It seems a little silly and indulgent, especially because the next yard has its own plumeria trees already. But then I remembered how my mom would pack up all her plants and stick them in the back of our station wagon and take them to the next Army post.
Like she knew, too, that taking living things from your last home would help you figure out life in the next one.
Sometimes I need to remember life doesn’t end just because your time in the last place does.
What about here?
But what of my work? I set a date for myself when I’d force myself to pull out of everything. The orphanage. The hospital visits. The neighbor in crisis. And then I keep extending it…then moving it up.
Can’t decide if it’s better to put it off until I’m neck-deep in boxes, for one more visit while I’m just down the road, or just rip off the band-aid. Both sound bad.
And what about my fears? There are people who are coming after us who will never know me here in this place, on this team. What happens to the place I had in this place?
It’s small, I know. I’m small. This island is small. But me, here in this place for this time, mattered to me.
All the adventure and growth and friendships and faith and pregnancies and flights and prayers and disappointments and doubts and grace—they all mattered to me. What happens to all that?
I know. Some of it goes with me. It changed me, after all, broke me to pieces then healed into something new.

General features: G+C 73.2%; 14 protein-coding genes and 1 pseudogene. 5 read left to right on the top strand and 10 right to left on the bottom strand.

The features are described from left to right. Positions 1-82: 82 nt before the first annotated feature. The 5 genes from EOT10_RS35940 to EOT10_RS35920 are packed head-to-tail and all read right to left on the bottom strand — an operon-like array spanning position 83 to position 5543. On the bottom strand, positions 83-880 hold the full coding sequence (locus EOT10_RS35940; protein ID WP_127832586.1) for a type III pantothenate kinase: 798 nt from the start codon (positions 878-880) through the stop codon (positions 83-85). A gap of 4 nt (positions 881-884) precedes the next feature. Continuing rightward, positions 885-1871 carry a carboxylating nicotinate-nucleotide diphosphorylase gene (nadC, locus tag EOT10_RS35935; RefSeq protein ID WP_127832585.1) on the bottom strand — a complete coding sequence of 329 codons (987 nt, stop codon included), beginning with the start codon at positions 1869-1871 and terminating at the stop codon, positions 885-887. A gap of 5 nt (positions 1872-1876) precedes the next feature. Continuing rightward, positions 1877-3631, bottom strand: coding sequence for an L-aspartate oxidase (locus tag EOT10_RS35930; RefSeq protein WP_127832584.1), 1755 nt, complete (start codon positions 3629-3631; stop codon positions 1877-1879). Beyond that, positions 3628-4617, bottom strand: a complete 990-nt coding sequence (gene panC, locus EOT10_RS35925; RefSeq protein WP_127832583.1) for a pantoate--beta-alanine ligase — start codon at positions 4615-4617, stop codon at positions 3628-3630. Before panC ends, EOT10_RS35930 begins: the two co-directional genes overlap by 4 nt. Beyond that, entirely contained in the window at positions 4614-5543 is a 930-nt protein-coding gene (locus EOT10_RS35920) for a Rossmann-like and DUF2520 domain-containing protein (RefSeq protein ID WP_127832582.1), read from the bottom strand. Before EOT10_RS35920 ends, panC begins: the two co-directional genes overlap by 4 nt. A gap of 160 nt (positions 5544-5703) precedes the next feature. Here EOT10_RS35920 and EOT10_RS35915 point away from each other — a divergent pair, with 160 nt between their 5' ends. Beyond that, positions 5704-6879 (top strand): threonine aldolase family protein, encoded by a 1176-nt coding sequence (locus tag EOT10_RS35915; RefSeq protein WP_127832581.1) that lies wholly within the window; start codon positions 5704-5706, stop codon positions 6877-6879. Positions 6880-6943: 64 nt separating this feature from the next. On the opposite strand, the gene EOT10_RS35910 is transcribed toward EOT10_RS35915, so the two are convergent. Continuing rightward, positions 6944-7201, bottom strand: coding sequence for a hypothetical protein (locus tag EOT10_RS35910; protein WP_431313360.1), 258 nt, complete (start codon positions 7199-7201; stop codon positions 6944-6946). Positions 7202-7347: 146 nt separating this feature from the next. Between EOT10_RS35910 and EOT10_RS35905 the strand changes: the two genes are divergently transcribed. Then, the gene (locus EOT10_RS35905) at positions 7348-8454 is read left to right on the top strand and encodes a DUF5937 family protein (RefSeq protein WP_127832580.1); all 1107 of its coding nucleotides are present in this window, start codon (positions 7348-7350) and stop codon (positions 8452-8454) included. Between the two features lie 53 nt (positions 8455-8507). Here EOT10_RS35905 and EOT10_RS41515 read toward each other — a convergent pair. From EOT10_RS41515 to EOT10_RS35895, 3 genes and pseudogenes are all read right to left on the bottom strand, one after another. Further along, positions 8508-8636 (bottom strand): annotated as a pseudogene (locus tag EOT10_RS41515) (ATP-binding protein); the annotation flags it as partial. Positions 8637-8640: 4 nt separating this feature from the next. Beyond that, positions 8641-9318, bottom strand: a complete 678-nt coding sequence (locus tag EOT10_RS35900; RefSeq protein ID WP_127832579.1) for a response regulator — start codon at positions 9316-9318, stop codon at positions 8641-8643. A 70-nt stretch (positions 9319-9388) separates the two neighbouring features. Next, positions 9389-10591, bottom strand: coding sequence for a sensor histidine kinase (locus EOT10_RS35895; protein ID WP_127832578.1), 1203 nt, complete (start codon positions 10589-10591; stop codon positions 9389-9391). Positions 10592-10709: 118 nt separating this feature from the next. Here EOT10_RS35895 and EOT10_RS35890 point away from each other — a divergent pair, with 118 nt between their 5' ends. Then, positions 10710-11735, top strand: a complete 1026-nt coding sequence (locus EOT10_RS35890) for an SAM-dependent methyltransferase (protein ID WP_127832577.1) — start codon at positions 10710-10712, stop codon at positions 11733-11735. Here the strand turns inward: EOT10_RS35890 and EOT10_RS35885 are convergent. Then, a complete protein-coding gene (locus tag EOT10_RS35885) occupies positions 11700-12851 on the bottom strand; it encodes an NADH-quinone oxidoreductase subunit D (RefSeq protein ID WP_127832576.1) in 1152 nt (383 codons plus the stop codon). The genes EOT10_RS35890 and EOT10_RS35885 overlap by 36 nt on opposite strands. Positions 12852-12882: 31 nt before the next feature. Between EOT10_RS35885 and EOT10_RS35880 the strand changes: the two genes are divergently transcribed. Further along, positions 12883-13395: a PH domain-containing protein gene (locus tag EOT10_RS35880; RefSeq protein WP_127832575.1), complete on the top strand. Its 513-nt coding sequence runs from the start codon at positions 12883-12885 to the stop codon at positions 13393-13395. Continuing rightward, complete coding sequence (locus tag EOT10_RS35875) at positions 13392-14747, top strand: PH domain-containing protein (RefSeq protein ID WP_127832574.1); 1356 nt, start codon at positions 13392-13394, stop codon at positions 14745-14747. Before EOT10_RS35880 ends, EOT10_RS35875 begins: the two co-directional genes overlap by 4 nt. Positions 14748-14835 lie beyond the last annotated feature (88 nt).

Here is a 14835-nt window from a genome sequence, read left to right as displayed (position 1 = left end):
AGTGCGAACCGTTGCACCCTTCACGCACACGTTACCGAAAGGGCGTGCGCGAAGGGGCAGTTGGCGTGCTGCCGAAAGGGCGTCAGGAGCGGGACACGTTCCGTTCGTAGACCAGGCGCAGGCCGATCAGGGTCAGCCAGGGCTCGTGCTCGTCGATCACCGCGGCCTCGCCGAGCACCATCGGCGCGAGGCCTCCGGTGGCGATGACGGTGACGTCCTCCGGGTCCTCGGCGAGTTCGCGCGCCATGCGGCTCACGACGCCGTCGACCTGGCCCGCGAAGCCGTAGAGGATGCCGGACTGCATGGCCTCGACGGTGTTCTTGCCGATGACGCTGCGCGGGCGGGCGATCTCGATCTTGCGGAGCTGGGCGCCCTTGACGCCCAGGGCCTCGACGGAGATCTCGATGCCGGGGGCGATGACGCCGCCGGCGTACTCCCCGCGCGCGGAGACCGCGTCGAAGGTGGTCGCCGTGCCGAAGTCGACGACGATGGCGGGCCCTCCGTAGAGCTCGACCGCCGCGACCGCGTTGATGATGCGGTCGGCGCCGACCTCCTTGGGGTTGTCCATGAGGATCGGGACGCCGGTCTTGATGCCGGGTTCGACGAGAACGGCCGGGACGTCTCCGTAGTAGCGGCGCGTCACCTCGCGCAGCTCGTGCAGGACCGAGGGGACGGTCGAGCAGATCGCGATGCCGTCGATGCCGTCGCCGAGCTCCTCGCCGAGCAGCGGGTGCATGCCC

And some of this place will remain. This has been the hardest part for me to believe. But in case you’re going through your own goodbye or bad-bye, I want to remind us both. Just as the relationships matter to us, we mattered to friends, too.
The Hello-Goodbye Circle
One of my childhood tricks for coping with moves was to sagely remind myself that every tear-filled goodbye started with a scared, hope-filled hello and many hellos end up in teary goodbyes.
That sounds like a lot of tears. But the point is, those goodbyes have to happen so the next hellos can happen so the next goodbyes can happen and I’m starting to wonder how I ever found this comforting.
It seems I’m not in the mood tonight for my own pep talks. But I’ll finish this by asking this: Is there anyone out there saying goodbye, too?
I thought so. Then let’s be a little bit lost in all the goodbyes and hellos together.
Rebecca Hopkins (www.rebeccahopkins.org) wants to help people feel heard, seen and welcome. She spent the first half of her life moving around as an Army kid and the past 14 years trying to grow roots on three different Indonesian islands while her husband took to the skies as a pilot.
She now works in Colorado for Paraclete Mission Group and writes about issues related to non-profit and cross-cultural work. Trained a journalist and shaped by the rich diversity of Indonesia, she loves dialogue, understanding and truths that last longer than her latest address.
Like this post? You might like
- Goodbyes: Managing Your Painful “Lasts”
- Make It Count: The Art of Saying Goodbye
- When Did “Home” Become a Difficult Word?
- On Trusting God with Those We Leave Behind